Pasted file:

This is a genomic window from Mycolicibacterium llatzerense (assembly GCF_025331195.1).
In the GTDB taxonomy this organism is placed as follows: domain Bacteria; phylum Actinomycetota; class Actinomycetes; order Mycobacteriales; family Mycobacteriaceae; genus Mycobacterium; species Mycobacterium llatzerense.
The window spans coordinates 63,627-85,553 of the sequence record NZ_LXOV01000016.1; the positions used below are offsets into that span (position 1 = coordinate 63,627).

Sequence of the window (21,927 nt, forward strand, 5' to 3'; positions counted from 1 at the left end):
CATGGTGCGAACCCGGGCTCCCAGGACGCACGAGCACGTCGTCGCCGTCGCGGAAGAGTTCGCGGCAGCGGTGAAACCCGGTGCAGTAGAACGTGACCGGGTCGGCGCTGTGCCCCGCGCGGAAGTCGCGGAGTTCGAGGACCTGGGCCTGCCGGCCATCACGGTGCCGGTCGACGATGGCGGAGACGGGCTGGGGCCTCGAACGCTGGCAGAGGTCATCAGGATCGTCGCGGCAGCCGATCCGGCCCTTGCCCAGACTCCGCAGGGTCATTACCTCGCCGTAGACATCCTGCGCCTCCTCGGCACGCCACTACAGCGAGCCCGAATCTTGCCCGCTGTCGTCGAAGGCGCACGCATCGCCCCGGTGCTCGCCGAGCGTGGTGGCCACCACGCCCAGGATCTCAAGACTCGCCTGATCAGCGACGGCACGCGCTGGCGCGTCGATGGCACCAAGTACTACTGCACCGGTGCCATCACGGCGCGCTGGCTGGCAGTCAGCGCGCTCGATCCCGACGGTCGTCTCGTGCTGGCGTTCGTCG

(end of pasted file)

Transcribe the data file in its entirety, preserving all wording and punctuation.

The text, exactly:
This is a genomic window from Mycolicibacterium llatzerense (assembly GCF_025331195.1).
In the GTDB taxonomy this organism is placed as follows: domain Bacteria; phylum Actinomycetota; class Actinomycetes; order Mycobacteriales; family Mycobacteriaceae; genus Mycobacterium; species Mycobacterium llatzerense.
The window spans coordinates 63,627-85,553 of the sequence record NZ_LXOV01000016.1; the positions used below are offsets into that span (position 1 = coordinate 63,627).

Sequence of the window (21,927 nt, forward strand, 5' to 3'; positions counted from 1 at the left end):
CATGGTGCGAACCCGGGCTCCCAGGACGCACGAGCACGTCGTCGCCGTCGCGGAAGAGTTCGCGGCAGCGGTGAAACCCGGTGCAGTAGAACGTGACCGGGTCGGCGCTGTGCCCCGCGCGGAAGTCGCGGAGTTCGAGGACCTGGGCCTGCCGGCCATCACGGTGCCGGTCGACGATGGCGGAGACGGGCTGGGGCCTCGAACGCTGGCAGAGGTCATCAGGATCGTCGCGGCAGCCGATCCGGCCCTTGCCCAGACTCCGCAGGGTCATTACCTCGCCGTAGACATCCTGCGCCTCCTCGGCACGCCACTACAGCGAGCCCGAATCTTGCCCGCTGTCGTCGAAGGCGCACGCATCGCCCCGGTGCTCGCCGAGCGTGGTGGCCACCACGCCCAGGATCTCAAGACTCGCCTGATCAGCGACGGCACGCGCTGGCGCGTCGATGGCACCAAGTACTACTGCACCGGTGCCATCACGGCGCGCTGGCTGGCAGTCAGCGCGCTCGATCCCGACGGTCGTCTCGTGCTGGCGTTCGTCG